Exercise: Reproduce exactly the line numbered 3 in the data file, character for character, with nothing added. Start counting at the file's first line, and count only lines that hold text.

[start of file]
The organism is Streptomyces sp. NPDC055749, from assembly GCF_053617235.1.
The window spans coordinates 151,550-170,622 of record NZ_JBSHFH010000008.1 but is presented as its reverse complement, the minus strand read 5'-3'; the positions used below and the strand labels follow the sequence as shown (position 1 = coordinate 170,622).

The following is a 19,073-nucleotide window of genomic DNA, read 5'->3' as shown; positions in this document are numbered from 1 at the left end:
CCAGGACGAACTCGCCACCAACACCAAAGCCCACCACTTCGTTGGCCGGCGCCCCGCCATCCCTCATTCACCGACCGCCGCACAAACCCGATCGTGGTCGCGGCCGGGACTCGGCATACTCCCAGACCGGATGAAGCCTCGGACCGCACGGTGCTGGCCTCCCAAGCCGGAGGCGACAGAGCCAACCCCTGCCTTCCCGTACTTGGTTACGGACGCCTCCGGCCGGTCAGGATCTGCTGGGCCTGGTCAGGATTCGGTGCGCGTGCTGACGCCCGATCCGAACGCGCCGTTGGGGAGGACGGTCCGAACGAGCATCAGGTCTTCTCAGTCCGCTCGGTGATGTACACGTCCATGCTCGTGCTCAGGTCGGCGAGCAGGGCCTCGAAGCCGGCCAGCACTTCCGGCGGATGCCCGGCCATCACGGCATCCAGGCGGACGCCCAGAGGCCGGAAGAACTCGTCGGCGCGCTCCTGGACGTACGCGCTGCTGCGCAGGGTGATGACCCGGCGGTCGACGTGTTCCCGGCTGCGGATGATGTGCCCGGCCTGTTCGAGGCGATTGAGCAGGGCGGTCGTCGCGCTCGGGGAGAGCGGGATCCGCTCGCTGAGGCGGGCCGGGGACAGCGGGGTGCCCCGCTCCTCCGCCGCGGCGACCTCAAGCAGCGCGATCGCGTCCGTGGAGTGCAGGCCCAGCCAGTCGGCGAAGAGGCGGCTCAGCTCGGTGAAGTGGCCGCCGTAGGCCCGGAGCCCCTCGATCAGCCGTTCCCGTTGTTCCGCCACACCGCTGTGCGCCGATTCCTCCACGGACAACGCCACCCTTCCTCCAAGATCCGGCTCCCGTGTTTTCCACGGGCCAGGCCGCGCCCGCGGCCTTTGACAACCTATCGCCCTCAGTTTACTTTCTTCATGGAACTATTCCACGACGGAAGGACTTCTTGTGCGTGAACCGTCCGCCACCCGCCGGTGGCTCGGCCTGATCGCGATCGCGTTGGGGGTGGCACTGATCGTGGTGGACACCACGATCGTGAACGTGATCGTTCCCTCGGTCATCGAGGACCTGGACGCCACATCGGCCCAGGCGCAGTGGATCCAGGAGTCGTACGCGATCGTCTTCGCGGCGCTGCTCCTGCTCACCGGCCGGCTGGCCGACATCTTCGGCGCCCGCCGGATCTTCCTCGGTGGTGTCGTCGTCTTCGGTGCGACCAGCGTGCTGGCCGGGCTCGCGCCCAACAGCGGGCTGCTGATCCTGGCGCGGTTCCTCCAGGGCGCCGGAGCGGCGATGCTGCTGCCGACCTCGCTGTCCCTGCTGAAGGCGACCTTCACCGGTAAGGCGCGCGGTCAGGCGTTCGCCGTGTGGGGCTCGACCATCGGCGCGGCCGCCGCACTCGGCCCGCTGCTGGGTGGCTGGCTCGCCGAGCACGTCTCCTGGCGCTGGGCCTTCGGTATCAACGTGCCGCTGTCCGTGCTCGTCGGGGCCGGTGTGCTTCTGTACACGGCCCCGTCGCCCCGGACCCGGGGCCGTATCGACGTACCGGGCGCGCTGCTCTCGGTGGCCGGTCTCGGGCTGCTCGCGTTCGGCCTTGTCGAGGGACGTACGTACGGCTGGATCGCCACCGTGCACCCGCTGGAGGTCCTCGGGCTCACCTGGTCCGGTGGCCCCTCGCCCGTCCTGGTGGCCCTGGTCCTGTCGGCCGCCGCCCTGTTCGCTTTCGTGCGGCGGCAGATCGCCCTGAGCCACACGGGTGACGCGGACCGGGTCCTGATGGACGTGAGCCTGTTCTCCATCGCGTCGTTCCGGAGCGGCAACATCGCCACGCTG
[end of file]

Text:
The following is a 19,073-nucleotide window of genomic DNA, read 5'->3' as shown; positions in this document are numbered from 1 at the left end: